MAY 17, 2020 11:55 AM PDT

Substantial Antiviral Response Seen in Adults Recovered from COVID-19

WRITTEN BY: Kara Marker

Some good news comes as researchers scramble for potential vaccine candidates amidst the global COVID-19 pandemic. Scientists from the La Jolla Institute for Immunology report that the human immune system is indeed capable of launching a full-fledged response when exposed to coronavirus. The report comes from a study of 20 adults who successfully recovered from COVID-19 without major problems.

The global search for SARS-CoV-19 vaccine candidates revolves around one big question: what is the human immune system capable of? Researchers know that in order to be successful with vaccination, the right candidate needs to be able to trigger an enduring, substantial immune response.

Another question also lingers: can exposure to other types of coronaviruses, like those that cause a mere cold, provide protective immunity? In the late 18th century, immunology pioneer Edward Jenner realized that infection with cowpox could provide an individual immunity against its more deadly and contagious cousin, smallpox, and the concept of vaccination was born. Perhaps scientists could make a similar connection in this 21st century pandemic.

"All efforts to predict the best vaccine candidates and fine-tune pandemic control measures hinge on understanding the immune response to the virus," explained La Jolla’s Shane Crotty, PhD.

The new study builds off of a previous bioinformatics study of how to predict which viral fragments could activate human T cells and initiate an immune response. In the most recent study, researchers analyzed samples from 20 adults who had recovered from COVID-19 without major problems, indicating a “normal” immune response.

In this analysis, researchers aimed to see if T cells isolated from these adults recognized the viral fragments identified in the bioinformatics study. They considered two main types of fragments, those from the coronavirus’s namesake, the “spike protein,” and those not from the spike protein. Promisingly, they observed a strong T cell response to all types of viral fragments, spike protein and others.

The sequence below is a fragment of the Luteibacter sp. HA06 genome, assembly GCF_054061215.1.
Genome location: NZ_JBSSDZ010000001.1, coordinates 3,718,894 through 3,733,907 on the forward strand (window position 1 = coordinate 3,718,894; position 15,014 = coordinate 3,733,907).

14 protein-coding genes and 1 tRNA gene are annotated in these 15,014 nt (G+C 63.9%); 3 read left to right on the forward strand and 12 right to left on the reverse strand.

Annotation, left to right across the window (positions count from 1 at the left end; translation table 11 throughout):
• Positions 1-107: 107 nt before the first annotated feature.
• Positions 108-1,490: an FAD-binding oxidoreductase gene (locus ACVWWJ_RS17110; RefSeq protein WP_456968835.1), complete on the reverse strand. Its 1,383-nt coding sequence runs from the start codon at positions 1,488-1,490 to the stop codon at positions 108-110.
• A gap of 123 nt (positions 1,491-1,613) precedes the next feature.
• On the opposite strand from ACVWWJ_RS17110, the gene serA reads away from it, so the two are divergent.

Researchers also saw a multi-faceted T cell response, both from CD4 “helper” T cells, which activate B cells and contribute to antibody production, and from CD8 “killer” T cells, which target and destroy cells the virus has already infected, preventing further infection.

Additionally, researchers analyzed T cells from blood samples collected years before the current coronavirus pandemic, observing that these immune responses also showed signs of T cell reactivity to the SARS-CoV-19, more likely than not because of exposure to common cold-causing coronaviruses that could initiate a similar immune response.

"People were really worried that COVID-19 doesn't induce immunity, and reports about people getting re-infected reinforced these concerns, but knowing now that the average person makes a solid immune response should largely put those concerns to rest,” Crotty said.

While the scientific community is still cautious and considering that in some cases, an excessive immune response may be harmful, the present study offers some promising conclusions. Going forward, scientists anticipate using their findings to look for differences in immune responses in different outcomes of COVID-19, i.e. hospitalization, asymptomatic cases, and mild infection cases. This understanding of the COVID-19 immune response also offers a way to test experimental vaccines for efficacy. Scientists still need to confirm the protective effect of previous exposure to common cold coronaviruses.

Source: La Jolla Institute for Immunology, Cell, Baylor University Medical Center Proceedings

About the Author
  • I am a scientific journalist and enthusiast, especially in the realm of biomedicine. I am passionate about conveying the truth in scientific phenomena and subsequently improving health and public awareness. Sometimes scientific research needs a translator to effectively communicate the scientific jargon present in significant findings. I plan to be that translating communicator, and I hope to decrease the spread of misrepresented scientific phenomena! Check out my science blog: ScienceKara.com.
You May Also Like
AUG 04, 2020
Drug Discovery & Development
Erectile Dysfunction Drug Cures Critical COVID-19 Patients
AUG 04, 2020
Erectile Dysfunction Drug Cures Critical COVID-19 Patients
Critically ill patients who received COVID-19 drug candidate aviptadil (RLF-100) were able to make a rapid recovery from ...
NOV 09, 2020
Microbiology
Fighting COVID-19 with Help From Llamas
NOV 09, 2020
Fighting COVID-19 with Help From Llamas
Camelids, which include llamas, alpacas and camels have immune systems that generate two kinds of antibodies when confro ...
NOV 15, 2020
Drug Discovery & Development
Antidepressant May Prevent Worsening of COVID-19 Infections
NOV 15, 2020
Antidepressant May Prevent Worsening of COVID-19 Infections
  Researchers from the Washington University School of Medicine in St. Louis have found that fluvoxamine, a common ...
NOV 25, 2020
Immunology
Another COVID-19 vaccine shows promising results!
NOV 25, 2020
Another COVID-19 vaccine shows promising results!
A week ago, another biotechnology company "Moderna" announced the preliminary results from its COVID-19 vaccin ...
NOV 10, 2020
Technology
Mistakes in COVID-19 Data Visualizations
NOV 10, 2020
Mistakes in COVID-19 Data Visualizations
The current COVID-19 pandemic that is the center of the 2020 experience has undoubtedly took social media by a storm. Ev ...
JAN 21, 2021
Health & Medicine
More Evidence Cannabis Can Calm a Cytokine Storm
JAN 21, 2021
More Evidence Cannabis Can Calm a Cytokine Storm
A new study out of Canada lends further evidence to the idea that cannabis components may help to calm the cytokine stor ...
Loading Comments...